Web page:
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Get to Know the Family & Child Studies Program

Posted on November 25, 2020

The Family and Child Studies program focuses on understanding the complex influences, relationships, and ecologies of development across the lifespan. The program prepares students to promote the optimal well-being of families and individuals, recognizing that characteristics and needs of families change across the lifespan and within multiple and diverse contexts. Families provide children’s first learning environments, which impact children’s education and learning throughout their lives. The preparation of professionals in education is grounded in the deep understanding of families and children. Graduates of the program earn a B.S. in Family and Child Studies and choose between three undergraduate concentrations that prepare students for a variety of careers working with youth and families! Complete programs of study for each of the three undergraduate options are available from the program office in Simpson Hall.

  1. Early Childhood Multicultural Education – License. This pathway is a state licensure pathway that prepares teachers for pre-k through grade 3 with a focus on culturally competent early childhood education. The licensure pathway requires 74 credits and Student teaching. Graduates are eligible to obtain New Mexico Professional Licensure Pre-K to Grade 3.
  2. Early Childhood Education and Development. This pathway focuses on early childhood and prepares students for a variety of careers working with young children and requires 69 credits.
  3. Human Development and Family Relations. This pathway focuses on development across the lifespan and emphasizes how social relationships shape development and requires 67 credits OR 49 credits + Minor. Graduates have the Option to become nationally-certified Family Life Educator (CFLE).
If you have questions about the Human Development and Family Relations and Early Childhood Education and Development pathways please contact Dr. Ryan J. Kelly ( If you have questions about the Early Childhood Multicultural Education Licensure pathway, please contact Dr. David Atencio (

Meet Irene Cantu, M.A. Family & Child Studies Student

Irene Cantu

We asked Irene Cantu about her experience as a graduate student in the Family & Child Studies program.

Where are you working now / what did your studies focus on?

I work with UNM Peds LARC Mentoring Program as a Graduate Assistant. This job allows me to connect with rural organizations in New Mexico to increase access to contraception to their communities. We provide devices and training for physicians and clinics in NM who desire LARC experience. I also assist with evidence based LARC and contraceptive counseling trainings, conduct literature reviews, evaluate data, and coordinate virtual trainings I am currently obtaining my Master’s in Family and Child Studies with a concentration in Human Development and Family Relations. I chose to complete the thesis tract and am evaluating data from a sexual health intervention. My thesis will look into sexual and reproductive autonomy for youth of color under a psychological empowerment and strengths-based perspective.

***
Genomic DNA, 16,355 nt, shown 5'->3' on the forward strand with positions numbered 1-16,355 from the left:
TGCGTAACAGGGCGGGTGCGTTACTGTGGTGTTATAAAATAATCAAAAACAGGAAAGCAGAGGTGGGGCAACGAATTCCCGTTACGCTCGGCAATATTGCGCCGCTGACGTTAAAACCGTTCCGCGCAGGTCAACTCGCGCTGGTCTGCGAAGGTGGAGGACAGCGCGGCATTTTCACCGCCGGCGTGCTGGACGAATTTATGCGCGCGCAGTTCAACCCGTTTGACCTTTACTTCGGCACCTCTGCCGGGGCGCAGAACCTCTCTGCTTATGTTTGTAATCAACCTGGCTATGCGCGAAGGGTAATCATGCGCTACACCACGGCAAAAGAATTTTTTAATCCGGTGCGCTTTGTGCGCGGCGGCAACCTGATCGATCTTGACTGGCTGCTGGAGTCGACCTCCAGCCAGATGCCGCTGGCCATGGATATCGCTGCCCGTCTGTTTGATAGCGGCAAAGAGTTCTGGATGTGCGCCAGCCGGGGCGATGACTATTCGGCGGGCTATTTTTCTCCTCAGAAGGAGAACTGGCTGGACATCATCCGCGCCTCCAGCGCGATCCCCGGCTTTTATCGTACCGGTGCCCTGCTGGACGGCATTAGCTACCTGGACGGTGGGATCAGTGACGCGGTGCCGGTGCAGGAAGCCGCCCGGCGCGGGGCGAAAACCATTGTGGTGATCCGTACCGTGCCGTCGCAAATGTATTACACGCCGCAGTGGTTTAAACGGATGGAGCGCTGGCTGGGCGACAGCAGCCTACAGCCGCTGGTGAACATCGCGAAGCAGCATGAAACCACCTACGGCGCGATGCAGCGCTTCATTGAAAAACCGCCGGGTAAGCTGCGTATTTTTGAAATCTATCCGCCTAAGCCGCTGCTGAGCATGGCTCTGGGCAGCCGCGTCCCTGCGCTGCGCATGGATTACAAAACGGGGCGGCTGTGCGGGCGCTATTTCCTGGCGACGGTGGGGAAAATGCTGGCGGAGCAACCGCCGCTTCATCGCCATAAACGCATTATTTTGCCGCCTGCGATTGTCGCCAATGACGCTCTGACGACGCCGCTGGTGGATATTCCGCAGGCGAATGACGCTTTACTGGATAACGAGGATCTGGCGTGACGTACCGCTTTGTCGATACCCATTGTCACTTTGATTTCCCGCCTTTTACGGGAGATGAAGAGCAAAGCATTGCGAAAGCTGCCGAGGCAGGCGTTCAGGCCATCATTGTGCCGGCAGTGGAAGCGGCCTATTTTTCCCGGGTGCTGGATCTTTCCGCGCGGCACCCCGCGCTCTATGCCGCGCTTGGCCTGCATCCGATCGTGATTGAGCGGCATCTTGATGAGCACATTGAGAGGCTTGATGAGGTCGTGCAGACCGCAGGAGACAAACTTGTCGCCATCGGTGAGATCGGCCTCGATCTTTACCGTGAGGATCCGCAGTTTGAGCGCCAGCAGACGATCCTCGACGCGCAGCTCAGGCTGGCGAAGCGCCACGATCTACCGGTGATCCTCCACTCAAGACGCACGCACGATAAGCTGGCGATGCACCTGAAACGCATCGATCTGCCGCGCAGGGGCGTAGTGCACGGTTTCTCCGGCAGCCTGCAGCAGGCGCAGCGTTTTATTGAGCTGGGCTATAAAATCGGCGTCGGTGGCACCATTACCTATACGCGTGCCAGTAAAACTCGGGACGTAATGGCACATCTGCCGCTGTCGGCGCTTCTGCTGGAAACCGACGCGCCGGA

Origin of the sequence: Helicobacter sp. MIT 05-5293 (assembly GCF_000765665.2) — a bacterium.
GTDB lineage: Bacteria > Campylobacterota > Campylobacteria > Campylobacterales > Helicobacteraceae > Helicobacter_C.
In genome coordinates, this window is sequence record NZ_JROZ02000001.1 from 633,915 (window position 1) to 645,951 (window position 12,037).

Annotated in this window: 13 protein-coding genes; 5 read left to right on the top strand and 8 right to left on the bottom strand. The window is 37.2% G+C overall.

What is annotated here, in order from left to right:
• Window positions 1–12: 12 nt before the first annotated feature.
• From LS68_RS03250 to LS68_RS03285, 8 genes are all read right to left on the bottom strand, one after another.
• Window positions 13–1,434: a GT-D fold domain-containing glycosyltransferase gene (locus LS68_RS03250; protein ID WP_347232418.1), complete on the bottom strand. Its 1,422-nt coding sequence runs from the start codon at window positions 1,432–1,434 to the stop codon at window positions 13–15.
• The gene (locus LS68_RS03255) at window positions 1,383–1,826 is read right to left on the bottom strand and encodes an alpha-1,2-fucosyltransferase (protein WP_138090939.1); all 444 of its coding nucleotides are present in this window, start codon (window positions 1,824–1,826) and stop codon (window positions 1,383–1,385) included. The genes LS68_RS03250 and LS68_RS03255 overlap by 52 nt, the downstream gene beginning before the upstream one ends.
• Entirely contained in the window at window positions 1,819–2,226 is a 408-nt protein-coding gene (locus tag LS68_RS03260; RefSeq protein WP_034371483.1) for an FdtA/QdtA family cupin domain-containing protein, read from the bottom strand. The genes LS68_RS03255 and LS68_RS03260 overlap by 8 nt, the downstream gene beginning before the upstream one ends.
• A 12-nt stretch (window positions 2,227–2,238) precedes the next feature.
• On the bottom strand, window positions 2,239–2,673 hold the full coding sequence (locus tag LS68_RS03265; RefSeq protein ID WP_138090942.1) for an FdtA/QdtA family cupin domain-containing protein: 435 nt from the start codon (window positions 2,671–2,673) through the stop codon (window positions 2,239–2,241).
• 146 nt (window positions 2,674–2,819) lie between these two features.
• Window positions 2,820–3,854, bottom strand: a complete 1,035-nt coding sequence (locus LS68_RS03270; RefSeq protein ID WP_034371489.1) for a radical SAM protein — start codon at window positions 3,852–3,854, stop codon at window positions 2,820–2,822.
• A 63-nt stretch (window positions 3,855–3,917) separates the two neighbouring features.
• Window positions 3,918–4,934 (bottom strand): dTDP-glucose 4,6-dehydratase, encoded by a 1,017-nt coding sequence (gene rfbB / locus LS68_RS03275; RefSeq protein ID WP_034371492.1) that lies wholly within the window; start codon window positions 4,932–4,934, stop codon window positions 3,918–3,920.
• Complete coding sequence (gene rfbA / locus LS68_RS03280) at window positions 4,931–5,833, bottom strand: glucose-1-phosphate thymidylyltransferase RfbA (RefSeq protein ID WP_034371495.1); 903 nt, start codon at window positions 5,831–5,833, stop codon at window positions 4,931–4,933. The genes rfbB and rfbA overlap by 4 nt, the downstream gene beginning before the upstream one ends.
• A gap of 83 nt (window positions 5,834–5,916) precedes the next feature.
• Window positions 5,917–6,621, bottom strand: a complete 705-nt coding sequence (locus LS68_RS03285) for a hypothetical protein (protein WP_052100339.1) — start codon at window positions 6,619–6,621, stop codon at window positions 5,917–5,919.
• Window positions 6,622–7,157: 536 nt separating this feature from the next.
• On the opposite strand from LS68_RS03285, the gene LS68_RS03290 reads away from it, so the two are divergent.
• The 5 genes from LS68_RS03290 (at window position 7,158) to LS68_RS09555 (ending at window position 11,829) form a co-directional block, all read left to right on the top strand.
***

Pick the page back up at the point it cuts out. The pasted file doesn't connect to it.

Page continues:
What I absolutely love about the program is the flexibility that the finals provide. Every student is able to take the information we learn from the semester and apply it to our interests. This has allowed me to apply the knowledge I learn into adolescent reproductive health and public health research.

What drew you to Family and Child Studies initially? When did your journey with this field start?

When searching for a program before graduating with my second bachelor’s degree, I received an email about the Family and Child Studies Master’s Program. After looking into the program and what it had to offer, I immediately felt connected with their mission and applied.

With the nature and dynamics of human development and family relations, the program stood out to me as one that will provide me with a solid foundation in child and family welfare. My future goal is to be a primary care physician and it was important to me that I expand my knowledge in this field. It was my hope that the intradisciplinary and multidisciplinary focus of the program would allow me to become a more well-rounded healthcare provider in the future.

What are some of your favorite memories with the program?

My favorite memories in the program are the writing groups that I was able to participate in and the times that really challenged me in the program. During my undergrad in Biology and Psychology, the class sizes were always very large, there were very little class discussions, and writing was not a skill I developed. So, when I was introduced to Family and Child Studies and graduate school, it felt brand new. I love that my perspective and experiences have meaning in the classes that I am taking and that I get to learn from the experiences of my classmates. I also appreciated the writing group support. Having writing and tea time with a supporting professor, while getting much needed academic and personal support from my peers was absolutely amazing. The passion, support, and consideration I obtained throughout the FCS program from my professors and peers is what I love the most.

The advice that I would give to someone starting off their academic and professional career with FCS is to discover your passion within the field and know that you will always be supported throughout the program. The individuals who are academics and work within the field of FCS do so because they want to support others. So, the wonderful people you will meet, will always be there to support you and your passion.

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